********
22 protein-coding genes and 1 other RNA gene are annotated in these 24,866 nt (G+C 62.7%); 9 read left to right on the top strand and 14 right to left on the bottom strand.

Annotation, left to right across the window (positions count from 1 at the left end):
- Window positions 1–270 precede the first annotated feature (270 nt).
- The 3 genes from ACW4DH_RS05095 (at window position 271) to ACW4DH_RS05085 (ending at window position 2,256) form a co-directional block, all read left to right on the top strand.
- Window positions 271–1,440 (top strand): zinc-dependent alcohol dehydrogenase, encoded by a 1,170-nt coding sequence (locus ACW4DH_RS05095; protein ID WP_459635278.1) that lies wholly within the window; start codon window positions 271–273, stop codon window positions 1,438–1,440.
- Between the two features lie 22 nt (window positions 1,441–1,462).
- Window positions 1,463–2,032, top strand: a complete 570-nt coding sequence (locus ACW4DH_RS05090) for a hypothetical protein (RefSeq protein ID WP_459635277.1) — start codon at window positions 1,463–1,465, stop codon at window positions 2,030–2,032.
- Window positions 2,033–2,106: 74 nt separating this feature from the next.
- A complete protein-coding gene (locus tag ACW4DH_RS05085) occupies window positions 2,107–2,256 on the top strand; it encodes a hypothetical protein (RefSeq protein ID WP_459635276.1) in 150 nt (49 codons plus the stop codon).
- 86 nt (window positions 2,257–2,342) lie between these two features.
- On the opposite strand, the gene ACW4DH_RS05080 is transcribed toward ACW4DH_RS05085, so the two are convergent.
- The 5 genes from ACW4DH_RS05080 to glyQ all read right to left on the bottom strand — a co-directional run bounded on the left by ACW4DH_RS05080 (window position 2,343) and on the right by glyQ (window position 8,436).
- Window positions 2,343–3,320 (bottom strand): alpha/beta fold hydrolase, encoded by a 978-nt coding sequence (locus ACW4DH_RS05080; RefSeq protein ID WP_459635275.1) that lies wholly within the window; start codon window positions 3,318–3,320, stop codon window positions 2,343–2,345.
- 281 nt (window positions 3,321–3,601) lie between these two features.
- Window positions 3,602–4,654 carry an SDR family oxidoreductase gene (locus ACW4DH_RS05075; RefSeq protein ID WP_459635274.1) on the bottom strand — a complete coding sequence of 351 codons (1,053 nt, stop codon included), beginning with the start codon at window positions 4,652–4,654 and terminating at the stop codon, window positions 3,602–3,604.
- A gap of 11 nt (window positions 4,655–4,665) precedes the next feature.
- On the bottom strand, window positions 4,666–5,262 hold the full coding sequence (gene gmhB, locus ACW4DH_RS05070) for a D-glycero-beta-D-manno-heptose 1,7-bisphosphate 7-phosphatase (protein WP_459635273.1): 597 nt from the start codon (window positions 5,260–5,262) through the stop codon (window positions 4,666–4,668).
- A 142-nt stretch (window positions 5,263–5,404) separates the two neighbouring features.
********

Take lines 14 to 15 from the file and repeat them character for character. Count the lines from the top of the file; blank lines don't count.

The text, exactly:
- 281 nt (window positions 3,321–3,601) lie between these two features.
- Window positions 3,602–4,654 carry an SDR family oxidoreductase gene (locus ACW4DH_RS05075; RefSeq protein ID WP_459635274.1) on the bottom strand — a complete coding sequence of 351 codons (1,053 nt, stop codon included), beginning with the start codon at window positions 4,652–4,654 and terminating at the stop codon, window positions 3,602–3,604.